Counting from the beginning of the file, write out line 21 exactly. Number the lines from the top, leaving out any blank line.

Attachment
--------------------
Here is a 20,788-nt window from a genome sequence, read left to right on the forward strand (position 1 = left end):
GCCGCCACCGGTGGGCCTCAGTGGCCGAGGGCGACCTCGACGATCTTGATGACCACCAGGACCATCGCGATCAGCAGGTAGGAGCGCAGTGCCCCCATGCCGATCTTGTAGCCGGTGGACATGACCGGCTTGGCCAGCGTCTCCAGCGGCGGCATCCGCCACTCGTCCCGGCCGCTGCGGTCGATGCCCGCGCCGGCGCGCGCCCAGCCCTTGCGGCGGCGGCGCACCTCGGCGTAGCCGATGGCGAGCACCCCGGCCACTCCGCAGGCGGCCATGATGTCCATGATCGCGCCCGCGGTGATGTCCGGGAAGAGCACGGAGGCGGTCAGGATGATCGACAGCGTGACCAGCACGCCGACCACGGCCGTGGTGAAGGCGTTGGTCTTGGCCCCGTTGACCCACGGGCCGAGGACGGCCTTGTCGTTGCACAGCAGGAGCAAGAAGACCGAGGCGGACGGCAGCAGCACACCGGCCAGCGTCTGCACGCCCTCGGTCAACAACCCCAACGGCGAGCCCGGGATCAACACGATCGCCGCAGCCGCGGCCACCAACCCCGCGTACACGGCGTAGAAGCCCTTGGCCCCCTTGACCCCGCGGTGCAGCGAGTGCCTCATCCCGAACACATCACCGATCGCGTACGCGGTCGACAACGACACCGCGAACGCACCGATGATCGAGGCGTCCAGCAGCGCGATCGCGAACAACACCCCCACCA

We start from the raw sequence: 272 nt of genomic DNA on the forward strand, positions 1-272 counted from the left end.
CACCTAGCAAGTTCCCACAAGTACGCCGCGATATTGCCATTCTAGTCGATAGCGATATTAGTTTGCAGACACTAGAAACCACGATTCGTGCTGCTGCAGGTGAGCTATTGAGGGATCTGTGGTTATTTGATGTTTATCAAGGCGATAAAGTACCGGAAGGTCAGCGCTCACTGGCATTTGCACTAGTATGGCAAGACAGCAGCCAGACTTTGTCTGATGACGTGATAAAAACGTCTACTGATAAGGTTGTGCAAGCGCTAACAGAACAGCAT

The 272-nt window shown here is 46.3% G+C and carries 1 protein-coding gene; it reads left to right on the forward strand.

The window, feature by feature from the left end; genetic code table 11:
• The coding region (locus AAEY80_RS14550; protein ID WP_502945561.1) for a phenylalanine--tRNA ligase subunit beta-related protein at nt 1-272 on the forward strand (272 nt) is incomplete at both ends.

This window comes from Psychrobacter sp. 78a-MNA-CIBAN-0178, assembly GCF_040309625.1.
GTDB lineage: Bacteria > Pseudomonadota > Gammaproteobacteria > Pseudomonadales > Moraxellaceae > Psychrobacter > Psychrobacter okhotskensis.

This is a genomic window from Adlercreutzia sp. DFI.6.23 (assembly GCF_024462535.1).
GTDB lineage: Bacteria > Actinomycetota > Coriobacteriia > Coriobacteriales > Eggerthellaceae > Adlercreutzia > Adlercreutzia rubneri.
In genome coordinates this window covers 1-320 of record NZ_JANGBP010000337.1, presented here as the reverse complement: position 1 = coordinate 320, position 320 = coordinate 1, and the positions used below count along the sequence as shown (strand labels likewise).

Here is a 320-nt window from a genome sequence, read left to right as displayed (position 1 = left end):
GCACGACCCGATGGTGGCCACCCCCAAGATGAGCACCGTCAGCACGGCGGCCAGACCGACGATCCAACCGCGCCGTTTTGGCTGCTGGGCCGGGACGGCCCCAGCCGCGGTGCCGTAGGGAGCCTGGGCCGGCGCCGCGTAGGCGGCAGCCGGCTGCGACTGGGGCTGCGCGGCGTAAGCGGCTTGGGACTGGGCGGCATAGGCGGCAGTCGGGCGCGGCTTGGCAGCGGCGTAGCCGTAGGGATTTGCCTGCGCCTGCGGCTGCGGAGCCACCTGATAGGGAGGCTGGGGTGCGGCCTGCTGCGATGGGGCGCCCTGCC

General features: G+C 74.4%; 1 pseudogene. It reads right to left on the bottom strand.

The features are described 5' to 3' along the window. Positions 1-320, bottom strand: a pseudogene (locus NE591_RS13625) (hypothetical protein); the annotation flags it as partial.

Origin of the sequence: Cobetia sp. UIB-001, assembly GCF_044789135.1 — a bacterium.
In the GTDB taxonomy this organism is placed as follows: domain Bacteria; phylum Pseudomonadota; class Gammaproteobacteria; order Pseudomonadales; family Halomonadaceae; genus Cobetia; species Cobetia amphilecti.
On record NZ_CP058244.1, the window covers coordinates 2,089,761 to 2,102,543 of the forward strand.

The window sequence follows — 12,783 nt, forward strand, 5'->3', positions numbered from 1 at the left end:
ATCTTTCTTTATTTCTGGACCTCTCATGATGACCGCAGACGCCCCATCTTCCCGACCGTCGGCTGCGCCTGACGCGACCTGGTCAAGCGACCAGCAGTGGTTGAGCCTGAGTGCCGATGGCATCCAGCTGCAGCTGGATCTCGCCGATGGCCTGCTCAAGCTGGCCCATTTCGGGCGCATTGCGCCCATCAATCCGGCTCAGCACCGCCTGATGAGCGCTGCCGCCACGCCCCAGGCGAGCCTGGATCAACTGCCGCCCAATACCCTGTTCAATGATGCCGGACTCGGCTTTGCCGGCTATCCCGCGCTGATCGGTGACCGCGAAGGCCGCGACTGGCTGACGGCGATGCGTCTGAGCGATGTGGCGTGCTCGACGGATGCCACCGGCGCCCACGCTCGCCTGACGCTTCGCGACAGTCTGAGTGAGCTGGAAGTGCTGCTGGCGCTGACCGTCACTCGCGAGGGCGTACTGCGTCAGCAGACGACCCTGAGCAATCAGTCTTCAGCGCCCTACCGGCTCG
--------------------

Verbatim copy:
ATCTTTCTTTATTTCTGGACCTCTCATGATGACCGCAGACGCCCCATCTTCCCGACCGTCGGCTGCGCCTGACGCGACCTGGTCAAGCGACCAGCAGTGGTTGAGCCTGAGTGCCGATGGCATCCAGCTGCAGCTGGATCTCGCCGATGGCCTGCTCAAGCTGGCCCATTTCGGGCGCATTGCGCCCATCAATCCGGCTCAGCACCGCCTGATGAGCGCTGCCGCCACGCCCCAGGCGAGCCTGGATCAACTGCCGCCCAATACCCTGTTCAATGATGCCGGACTCGGCTTTGCCGGCTATCCCGCGCTGATCGGTGACCGCGAAGGCCGCGACTGGCTGACGGCGATGCGTCTGAGCGATGTGGCGTGCTCGACGGATGCCACCGGCGCCCACGCTCGCCTGACGCTTCGCGACAGTCTGAGTGAGCTGGAAGTGCTGCTGGCGCTGACCGTCACTCGCGAGGGCGTACTGCGTCAGCAGACGACCCTGAGCAATCAGTCTTCAGCGCCCTACCGGCTCG